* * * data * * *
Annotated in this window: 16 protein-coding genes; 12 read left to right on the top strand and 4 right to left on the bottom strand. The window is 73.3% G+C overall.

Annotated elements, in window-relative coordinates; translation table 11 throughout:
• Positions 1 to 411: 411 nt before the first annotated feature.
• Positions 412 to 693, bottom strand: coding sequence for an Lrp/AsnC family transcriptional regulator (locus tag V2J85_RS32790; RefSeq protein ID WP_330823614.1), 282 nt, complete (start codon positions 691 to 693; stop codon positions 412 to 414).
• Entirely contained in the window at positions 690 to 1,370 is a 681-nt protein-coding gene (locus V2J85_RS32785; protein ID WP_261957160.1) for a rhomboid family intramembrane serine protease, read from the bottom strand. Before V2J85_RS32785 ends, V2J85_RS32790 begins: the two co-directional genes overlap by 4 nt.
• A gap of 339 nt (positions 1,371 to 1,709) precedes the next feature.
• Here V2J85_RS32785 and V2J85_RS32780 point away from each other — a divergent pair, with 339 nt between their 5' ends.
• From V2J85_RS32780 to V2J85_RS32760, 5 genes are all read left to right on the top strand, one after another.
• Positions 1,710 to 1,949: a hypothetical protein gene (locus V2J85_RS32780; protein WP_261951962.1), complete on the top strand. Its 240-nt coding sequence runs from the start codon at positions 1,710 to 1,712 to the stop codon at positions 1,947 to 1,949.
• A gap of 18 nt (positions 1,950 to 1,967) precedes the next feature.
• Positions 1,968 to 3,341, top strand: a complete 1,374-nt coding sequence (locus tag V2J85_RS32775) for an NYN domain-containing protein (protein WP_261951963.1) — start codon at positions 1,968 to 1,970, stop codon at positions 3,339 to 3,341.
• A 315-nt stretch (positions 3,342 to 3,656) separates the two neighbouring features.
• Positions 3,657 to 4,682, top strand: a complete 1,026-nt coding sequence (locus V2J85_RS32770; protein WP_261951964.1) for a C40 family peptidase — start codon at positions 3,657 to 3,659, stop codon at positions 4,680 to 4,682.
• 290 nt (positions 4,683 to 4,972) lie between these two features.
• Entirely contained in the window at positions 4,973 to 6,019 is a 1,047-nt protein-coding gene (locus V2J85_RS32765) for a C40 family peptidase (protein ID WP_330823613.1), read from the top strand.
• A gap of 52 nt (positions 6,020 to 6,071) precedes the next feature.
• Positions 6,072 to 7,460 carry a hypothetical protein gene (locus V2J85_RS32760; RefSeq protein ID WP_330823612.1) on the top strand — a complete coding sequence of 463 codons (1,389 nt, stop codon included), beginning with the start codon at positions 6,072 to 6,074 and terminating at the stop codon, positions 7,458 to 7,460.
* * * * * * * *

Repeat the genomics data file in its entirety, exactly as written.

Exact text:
Annotated in this window: 16 protein-coding genes; 12 read left to right on the top strand and 4 right to left on the bottom strand. The window is 73.3% G+C overall.

Annotated elements, in window-relative coordinates; translation table 11 throughout:
• Positions 1 to 411: 411 nt before the first annotated feature.
• Positions 412 to 693, bottom strand: coding sequence for an Lrp/AsnC family transcriptional regulator (locus tag V2J85_RS32790; RefSeq protein ID WP_330823614.1), 282 nt, complete (start codon positions 691 to 693; stop codon positions 412 to 414).
• Entirely contained in the window at positions 690 to 1,370 is a 681-nt protein-coding gene (locus V2J85_RS32785; protein ID WP_261957160.1) for a rhomboid family intramembrane serine protease, read from the bottom strand. Before V2J85_RS32785 ends, V2J85_RS32790 begins: the two co-directional genes overlap by 4 nt.
• A gap of 339 nt (positions 1,371 to 1,709) precedes the next feature.
• Here V2J85_RS32785 and V2J85_RS32780 point away from each other — a divergent pair, with 339 nt between their 5' ends.
• From V2J85_RS32780 to V2J85_RS32760, 5 genes are all read left to right on the top strand, one after another.
• Positions 1,710 to 1,949: a hypothetical protein gene (locus V2J85_RS32780; protein WP_261951962.1), complete on the top strand. Its 240-nt coding sequence runs from the start codon at positions 1,710 to 1,712 to the stop codon at positions 1,947 to 1,949.
• A gap of 18 nt (positions 1,950 to 1,967) precedes the next feature.
• Positions 1,968 to 3,341, top strand: a complete 1,374-nt coding sequence (locus tag V2J85_RS32775) for an NYN domain-containing protein (protein WP_261951963.1) — start codon at positions 1,968 to 1,970, stop codon at positions 3,339 to 3,341.
• A 315-nt stretch (positions 3,342 to 3,656) separates the two neighbouring features.
• Positions 3,657 to 4,682, top strand: a complete 1,026-nt coding sequence (locus V2J85_RS32770; protein WP_261951964.1) for a C40 family peptidase — start codon at positions 3,657 to 3,659, stop codon at positions 4,680 to 4,682.
• 290 nt (positions 4,683 to 4,972) lie between these two features.
• Entirely contained in the window at positions 4,973 to 6,019 is a 1,047-nt protein-coding gene (locus V2J85_RS32765) for a C40 family peptidase (protein ID WP_330823613.1), read from the top strand.
• A gap of 52 nt (positions 6,020 to 6,071) precedes the next feature.
• Positions 6,072 to 7,460 carry a hypothetical protein gene (locus V2J85_RS32760; RefSeq protein ID WP_330823612.1) on the top strand — a complete coding sequence of 463 codons (1,389 nt, stop codon included), beginning with the start codon at positions 6,072 to 6,074 and terminating at the stop codon, positions 7,458 to 7,460.